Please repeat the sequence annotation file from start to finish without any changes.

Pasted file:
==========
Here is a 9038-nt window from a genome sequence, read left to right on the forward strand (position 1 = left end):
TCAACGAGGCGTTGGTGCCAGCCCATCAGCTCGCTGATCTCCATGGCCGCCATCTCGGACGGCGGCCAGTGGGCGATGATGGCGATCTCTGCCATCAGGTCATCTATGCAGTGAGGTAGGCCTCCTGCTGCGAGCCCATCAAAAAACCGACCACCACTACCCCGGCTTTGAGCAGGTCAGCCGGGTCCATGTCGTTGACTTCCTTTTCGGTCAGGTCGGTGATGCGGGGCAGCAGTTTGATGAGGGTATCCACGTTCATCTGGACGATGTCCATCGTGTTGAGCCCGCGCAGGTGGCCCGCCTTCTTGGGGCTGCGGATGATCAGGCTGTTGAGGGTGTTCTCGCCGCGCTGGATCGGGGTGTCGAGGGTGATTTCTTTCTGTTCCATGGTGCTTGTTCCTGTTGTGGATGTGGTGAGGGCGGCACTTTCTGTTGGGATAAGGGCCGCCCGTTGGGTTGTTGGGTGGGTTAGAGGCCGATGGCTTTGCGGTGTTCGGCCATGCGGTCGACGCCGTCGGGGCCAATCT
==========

Here is a 9038-nt window from a genome sequence, read left to right on the forward strand (position 1 = left end):
TCAACGAGGCGTTGGTGCCAGCCCATCAGCTCGCTGATCTCCATGGCCGCCATCTCGGACGGCGGCCAGTGGGCGATGATGGCGATCTCTGCCATCAGGTCATCTATGCAGTGAGGTAGGCCTCCTGCTGCGAGCCCATCAAAAAACCGACCACCACTACCCCGGCTTTGAGCAGGTCAGCCGGGTCCATGTCGTTGACTTCCTTTTCGGTCAGGTCGGTGATGCGGGGCAGCAGTTTGATGAGGGTATCCACGTTCATCTGGACGATGTCCATCGTGTTGAGCCCGCGCAGGTGGCCCGCCTTCTTGGGGCTGCGGATGATCAGGCTGTTGAGGGTGTTCTCGCCGCGCTGGATCGGGGTGTCGAGGGTGATTTCTTTCTGTTCCATGGTGCTTGTTCCTGTTGTGGATGTGGTGAGGGCGGCACTTTCTGTTGGGATAAGGGCCGCCCGTTGGGTTGTTGGGTGGGTTAGAGGCCGATGGCTTTGCGGTGTTCGGCCATGCGGTCGACGCCGTCGGGGCCAATCT